Why stock investors shouldn't count on a "Santa Claus" rally this year

Why stock investors shouldn’t count on a “Santa Claus” rally this year

Investors, like children on Christmas Eve, expect Santa Claus to come down the chimney, walk to Wall Street and deliver the rewarding gift of a stock market rally.

This year, however, investors might be better off betting on a lump of coal, rather than waiting for tangible stock market gains to emerge this holiday season, market analysts said.

“The Santa Claus rally is canceled this year as the equity market navigates higher yields and declining earnings,” said José Torres, senior economist at Interactive Brokers. “The seasonal tailwinds that have traditionally driven Santa Claus rallies pale in comparison to the plethora of headwinds currently facing the stock market.”

US stock indices fell this week, with the S&P 500 SPX,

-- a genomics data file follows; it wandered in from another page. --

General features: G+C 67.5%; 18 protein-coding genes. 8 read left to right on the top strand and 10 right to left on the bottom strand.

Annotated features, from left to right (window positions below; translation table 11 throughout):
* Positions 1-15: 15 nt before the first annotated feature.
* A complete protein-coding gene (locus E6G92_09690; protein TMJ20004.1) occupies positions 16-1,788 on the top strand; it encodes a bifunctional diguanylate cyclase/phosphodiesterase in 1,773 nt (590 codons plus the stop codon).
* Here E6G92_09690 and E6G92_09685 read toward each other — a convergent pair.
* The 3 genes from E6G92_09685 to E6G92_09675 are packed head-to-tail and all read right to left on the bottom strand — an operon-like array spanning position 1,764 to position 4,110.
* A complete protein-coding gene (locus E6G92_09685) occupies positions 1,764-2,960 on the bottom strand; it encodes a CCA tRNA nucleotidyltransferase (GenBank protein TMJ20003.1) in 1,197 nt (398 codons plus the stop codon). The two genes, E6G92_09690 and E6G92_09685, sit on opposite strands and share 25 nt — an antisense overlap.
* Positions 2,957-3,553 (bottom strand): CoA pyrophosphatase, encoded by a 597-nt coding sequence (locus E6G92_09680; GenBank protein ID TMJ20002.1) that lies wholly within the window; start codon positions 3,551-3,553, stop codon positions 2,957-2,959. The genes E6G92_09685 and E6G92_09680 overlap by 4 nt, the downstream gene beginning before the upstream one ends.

and the Dow Jones Industrial Average DJIA,
both posting their biggest weekly declines in nearly three months, according to Dow Jones Market Data. The decline came as stronger-than-expected economic data added to concerns that the Federal Reserve may need to be more aggressive in its battle against inflation than expected, even with flashing alarms about a possible economic recession.

See: Here’s what history says about stock market performance in December

Santa Claus tends to come to Wall Street almost every year, bringing a short revival during the last five trading days of December and the first two days of January. Since 1969, the Santa Rally has pushed the S&P 500 up 1.3% on average, according to data from Stock Trader’s Almanac.

“December is the most seasonal month of the year, especially in a midterm election year. So December was positive most of the time,” said David Keller, chief market strategist at StockCharts. .com “It would actually be very unusual for stocks to sell dramatically in December.”

Will Wall Street hold a Santa Claus rally?

A rotten year for financial assets has begun to end under a cloud of uncertainty. Given the Federal Reserve’s tough stance on reducing inflation to its 2% target and already volatile financial markets, many analysts believe investors shouldn’t focus too much on whether the Santa ends up being naughty or nice.